Case: Abbott Laboratories Ltd v Apotex Inc, 2017 ONSC 1348 (Court File No. CV-09-391938)
Drug: PREVACID® (lansoprazole)
Nature of case: In general: Motion for summary judgment in an action for damages pursuant to Section 8 of the Patented Medicines (Notice of Compliance) Regulations, SOR/93-133 (the Regulations)
Successful party: Apotex Inc.
Date of decision: February 27, 2017
Abbott Laboratories Limited, Takeda Pharmaceuticals Company Limited and Takeda Pharmaceuticals America Inc. (collectively, the Defendants) sought summary judgment of Apotex Inc.’s action for damages pursuant to section 8 of the Regulations. Apotex’s action follows prohibition proceedings in the Federal Court decided in Apotex’s favour in respect of its drug Apo-lansoprazole.
The central issue was whether Apotex could, would, and should have received a notice of compliance (NOC) in the hypothetical section 8 world, on April 17, 2007, its patent hold date. The Ontario Superior Court of Justice (ONSC) dismissed the motion for summary judgment finding that the Defendants had no standing to raise issues relating to Health Canada’s generic product approval process. The ONSC further found that an NOC would have properly issued to Apotex on its patent hold date.
The Defendants own patent rights relating to lansoprazole, a proton-pump inhibitor for the treatment of gastro-esophageal reflux disease, ulcers, and related conditions. Apotex Inc. seeks damages pursuant to section 8 of the Regulations following prohibition proceedings decided in Apotex’s favour in respect of its drug Apo-lansoprazole.
Apotex received a patent hold letter from Health Canada confirming that, in the absence of the Regulations, Apotex would have received an NOC on April 17, 2007. However, on December 4, 2007, Health Canada changed its position on the basis that the bioequivalence study Apotex conducted did not conform to requirements set out in Health Canada’s guidance documents. In early 2009, Health Canada issued a notice of non-compliance - withdrawal (NON-W) on this basis.
Apotex requested reconsideration of Health Canada’s decision. After convening a review by an expert panel and conducting a further review on its own, Health Canada reverted to its original position and issued an NOC to Apotex in June 2009.
The Defendants alleged that in light of Apotex’s non-compliance with the guidance document, the patent hold letter should never have been issued with the result that Apotex was not entitled to section 8 damages.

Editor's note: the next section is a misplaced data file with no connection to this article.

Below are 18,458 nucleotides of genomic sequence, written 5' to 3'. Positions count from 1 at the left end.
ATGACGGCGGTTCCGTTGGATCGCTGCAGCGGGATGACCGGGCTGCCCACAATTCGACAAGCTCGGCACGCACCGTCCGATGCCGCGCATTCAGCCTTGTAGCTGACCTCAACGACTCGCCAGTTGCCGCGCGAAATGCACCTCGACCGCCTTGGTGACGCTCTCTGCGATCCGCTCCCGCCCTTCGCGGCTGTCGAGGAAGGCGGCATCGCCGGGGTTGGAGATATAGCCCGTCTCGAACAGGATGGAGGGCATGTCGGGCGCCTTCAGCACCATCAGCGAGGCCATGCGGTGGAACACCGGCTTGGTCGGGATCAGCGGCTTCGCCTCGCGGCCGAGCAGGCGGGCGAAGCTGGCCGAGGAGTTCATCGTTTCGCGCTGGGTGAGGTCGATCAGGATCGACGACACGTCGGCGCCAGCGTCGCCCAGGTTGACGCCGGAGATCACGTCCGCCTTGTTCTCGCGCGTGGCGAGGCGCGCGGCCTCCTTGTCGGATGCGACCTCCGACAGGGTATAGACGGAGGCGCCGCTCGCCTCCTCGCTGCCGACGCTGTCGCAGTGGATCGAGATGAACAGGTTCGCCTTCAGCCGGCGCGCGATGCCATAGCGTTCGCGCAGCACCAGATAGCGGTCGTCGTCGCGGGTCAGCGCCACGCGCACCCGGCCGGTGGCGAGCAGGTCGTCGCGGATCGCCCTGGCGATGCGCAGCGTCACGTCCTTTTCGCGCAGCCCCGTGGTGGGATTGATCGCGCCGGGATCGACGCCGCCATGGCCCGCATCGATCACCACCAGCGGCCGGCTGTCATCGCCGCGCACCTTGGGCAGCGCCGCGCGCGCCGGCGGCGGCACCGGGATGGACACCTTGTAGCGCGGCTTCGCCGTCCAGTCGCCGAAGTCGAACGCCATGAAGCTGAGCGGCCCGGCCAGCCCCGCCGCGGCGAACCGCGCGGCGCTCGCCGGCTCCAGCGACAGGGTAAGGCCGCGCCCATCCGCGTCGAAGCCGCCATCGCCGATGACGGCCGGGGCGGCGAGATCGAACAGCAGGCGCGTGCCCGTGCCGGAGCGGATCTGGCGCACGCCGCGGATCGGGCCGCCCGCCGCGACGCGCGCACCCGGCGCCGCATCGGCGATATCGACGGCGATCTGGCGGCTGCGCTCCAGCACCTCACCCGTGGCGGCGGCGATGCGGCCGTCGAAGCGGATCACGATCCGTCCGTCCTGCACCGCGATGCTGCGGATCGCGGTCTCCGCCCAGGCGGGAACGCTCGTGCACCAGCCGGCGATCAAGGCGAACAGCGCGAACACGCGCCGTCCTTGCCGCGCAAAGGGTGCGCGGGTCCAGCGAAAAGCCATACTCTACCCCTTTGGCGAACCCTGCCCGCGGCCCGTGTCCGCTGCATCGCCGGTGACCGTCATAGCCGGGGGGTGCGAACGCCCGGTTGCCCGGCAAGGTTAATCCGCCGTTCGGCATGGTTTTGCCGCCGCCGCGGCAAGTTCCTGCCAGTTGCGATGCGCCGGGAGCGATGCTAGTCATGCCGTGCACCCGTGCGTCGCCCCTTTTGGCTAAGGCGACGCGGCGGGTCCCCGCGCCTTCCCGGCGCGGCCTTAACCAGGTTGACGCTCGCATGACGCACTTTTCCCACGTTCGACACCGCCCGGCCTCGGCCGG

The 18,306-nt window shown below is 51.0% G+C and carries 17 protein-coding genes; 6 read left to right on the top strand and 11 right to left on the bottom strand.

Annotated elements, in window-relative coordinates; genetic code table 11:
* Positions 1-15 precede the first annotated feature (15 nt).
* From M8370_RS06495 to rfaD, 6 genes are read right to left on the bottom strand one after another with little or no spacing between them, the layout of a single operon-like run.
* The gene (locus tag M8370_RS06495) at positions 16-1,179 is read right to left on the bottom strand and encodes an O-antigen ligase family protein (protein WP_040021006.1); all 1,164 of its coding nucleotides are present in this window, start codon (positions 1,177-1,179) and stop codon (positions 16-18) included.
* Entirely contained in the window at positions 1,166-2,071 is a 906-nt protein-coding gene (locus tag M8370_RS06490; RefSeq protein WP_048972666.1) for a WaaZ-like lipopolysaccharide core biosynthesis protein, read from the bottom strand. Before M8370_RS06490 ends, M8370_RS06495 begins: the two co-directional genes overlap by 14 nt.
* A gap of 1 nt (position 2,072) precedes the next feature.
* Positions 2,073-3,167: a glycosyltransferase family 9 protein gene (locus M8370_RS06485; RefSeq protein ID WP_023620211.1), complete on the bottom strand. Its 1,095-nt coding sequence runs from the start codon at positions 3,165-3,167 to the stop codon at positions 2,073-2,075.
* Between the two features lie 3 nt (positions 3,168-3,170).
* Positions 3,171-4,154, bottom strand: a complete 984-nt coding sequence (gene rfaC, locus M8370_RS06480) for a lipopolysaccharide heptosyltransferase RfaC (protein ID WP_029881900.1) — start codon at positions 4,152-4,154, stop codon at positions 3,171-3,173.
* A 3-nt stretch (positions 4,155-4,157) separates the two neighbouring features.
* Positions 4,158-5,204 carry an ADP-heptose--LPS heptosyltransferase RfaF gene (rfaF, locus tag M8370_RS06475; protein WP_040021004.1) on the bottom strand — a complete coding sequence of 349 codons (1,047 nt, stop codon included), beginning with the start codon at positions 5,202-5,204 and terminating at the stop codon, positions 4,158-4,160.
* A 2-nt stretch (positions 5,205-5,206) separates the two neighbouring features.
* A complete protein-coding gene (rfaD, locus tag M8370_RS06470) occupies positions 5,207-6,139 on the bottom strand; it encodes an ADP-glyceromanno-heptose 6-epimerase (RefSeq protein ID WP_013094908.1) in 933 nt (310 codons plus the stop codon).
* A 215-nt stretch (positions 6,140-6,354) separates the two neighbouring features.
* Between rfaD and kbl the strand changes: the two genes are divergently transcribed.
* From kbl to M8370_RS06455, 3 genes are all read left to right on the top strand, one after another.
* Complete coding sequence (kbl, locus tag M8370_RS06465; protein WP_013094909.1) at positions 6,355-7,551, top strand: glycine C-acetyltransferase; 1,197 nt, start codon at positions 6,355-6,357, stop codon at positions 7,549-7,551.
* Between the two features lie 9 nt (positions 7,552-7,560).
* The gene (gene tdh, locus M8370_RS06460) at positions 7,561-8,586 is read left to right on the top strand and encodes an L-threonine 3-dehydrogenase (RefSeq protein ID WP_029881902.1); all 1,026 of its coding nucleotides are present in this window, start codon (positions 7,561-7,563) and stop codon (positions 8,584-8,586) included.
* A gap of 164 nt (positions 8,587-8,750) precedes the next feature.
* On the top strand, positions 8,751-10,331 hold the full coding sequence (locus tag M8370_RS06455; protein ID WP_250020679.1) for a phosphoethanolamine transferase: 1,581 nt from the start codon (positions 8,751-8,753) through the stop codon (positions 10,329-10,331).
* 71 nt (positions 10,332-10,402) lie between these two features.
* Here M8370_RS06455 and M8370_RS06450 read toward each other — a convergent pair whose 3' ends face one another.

Effect of NON-W
The ONSC found that absent the NOC proceedings, an NOC would have issued to Apotex on its patent hold date of April 17, 2007. The review and NON-W by Health Canada occurred subsequent to the patent hold date and would not have prevented the earlier issuance of the NOC.
The ONSC held that Health Canada’s guidance documents do not have the force of law and “cannot preclude the Minister from reviewing the contents of each submission received on the basis of its actual scientific merits.” Therefore, despite Apotex’s non-compliance with the requirements in the guidance document, Apotex’s submission was still compliant with the Food and Drug Regulations and Health Canada was entitled to issue both the patent hold letter, and, ultimately, the NOC.
The ONSC distinguished a previous decision of the Federal Court of Appeal (2012 FCA 322), as that decision related to an application by Apotex for judicial review of the Minister of Health’s treatment of its submission for an NOC. Further, in that case, the approvability status of Apotex had been revoked and never reinstated. In contrast, in this case the ultimate result of Health Canada’s subsequent reviews was issuance of an NOC “for exactly the same Apo-lansoprazole pharmaceutical that had initially been approved.”
The ONSC also held that patentees lack standing to impugn decisions made under the Food and Drug Regulations relating to the generic approval process in a section 8 action, and that “[t]he conduct of Health Canada is irrelevant to the determination of damages.”
Impact on trial
The decision in the summary judgment motion establishes that Apotex is entitled to s. 8 damages. The ONSC indicated that it will not hear any additional arguments relating to the conduct of Health Canada or Apotex’s conduct in relation to its Apo-lansoprazole submission with Health Canada at trial. However, the ONSC left it open for the Defendants to lead evidence that the subsequent review and NON-W by Health Canada might have somehow interrupted sales in the s.8 period.